Last Christmas we had (as a lot of other companies as well) a Christmas party. Usually our Christmas events are splitted into 3 parts:
- Retrospective on the current year
- Food, Drinks and Socialising
We had a lot of thoughts about the first point and decided to take everybody to Bottrop (Indoor-Skydiving) to go flying! Flying, really? Yep, it is an indoor hall with a very big ventilator blowing you up at 200 km/h!
So, why am I writing about this? It’s about change, but let me first give you a short abstract of the introduction points we were introduced before the flight.
How to skydive
Before the first flight our group was assembled in a small room and our instructor started the briefing. The first thing he mentioned was that you usually tend to be very cramped. „Don’t do it, relax, let the wind do its job!“, he mentioned.
If you must move or do correction, move in slow-motion. The slightest move will change your position in the air. „From time to time, I will give you a sign to correct your legs or arms. If I do so, do it calm and slowly until I give you the ok sign.“ Sounds easy, right?
So, into the tube and here we go. You step to the door, lie on the wind and don’t try to move… so far so good. Then the first wind hits you, your body is shaked and you start struggling. Your rational remembers you to move slowly but your muscles already try to correct… with fast moves.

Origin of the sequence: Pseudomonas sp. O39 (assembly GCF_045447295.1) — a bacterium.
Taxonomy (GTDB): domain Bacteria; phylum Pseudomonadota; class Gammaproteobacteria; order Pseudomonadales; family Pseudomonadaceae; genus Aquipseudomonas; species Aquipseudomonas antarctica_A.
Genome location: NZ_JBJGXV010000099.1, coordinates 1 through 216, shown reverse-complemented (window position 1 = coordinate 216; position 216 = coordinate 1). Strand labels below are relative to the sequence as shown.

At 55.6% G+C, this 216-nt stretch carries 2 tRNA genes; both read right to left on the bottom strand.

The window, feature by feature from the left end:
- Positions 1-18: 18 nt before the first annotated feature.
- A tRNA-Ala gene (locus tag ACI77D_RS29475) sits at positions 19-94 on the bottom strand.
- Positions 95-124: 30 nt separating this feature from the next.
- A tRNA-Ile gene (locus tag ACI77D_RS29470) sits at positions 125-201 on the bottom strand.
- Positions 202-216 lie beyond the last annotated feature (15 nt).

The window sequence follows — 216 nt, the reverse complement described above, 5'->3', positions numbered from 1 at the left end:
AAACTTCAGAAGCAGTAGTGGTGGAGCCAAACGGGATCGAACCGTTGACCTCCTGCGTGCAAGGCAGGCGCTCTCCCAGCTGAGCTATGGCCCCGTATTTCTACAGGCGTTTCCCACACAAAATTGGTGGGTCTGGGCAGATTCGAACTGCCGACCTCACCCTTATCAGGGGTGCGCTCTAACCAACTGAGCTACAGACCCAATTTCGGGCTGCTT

Guess what happens? You are not lying there on the wind, relaxing, you are close to panic not to get to the wall!
Watch the video to get clue:
Then the instructor jumps in, stabilise you, calms you down, and remembers you to smile. After 30 seconds you get the first success, while calming down and forcing yourself to do slow moves, you stabilise more and more. By just moving your head very slowly down you move up and by moving your head slowly up again you move down again. By just turning your right hand very slowly you circle to the right, that was amazing! The moves were about millimeters!
Over the weekend I reflected what I learned during those minutes and transferred those learnings to coaching and change. Because there are a lot of parallels:
- You need to change often only very small things to correct your path
- Hard and quick moves are often contra-productive
- Control your change, reflect, and iterate
- Impact from the outside can help, but you need to experience the change by yourself
In my coaching I often see comparable situations. Leaders often want changes quickly. But even if they know one possible answer it is on others to execute these. Those people often have not made the same experiences or see other options, so they have to try it.
If you feel things are not moving that fast or you start struggling, relax! Stabilise your position, reflect about the things you have done before. Try to repeat things slowly until you learned about the correct moves that get you to your goal.
Also it proofed to me that there are no blueprints for complex situation. Because of everbody being different you always need to find your stable position. Then hold this before doing the next move. Very small iterations of the PDCA cycle, see it?
Honestly, I really think about bringing my coachees to this experience because the benefit by experiencing it is worth more than thousands of trainings and sessions!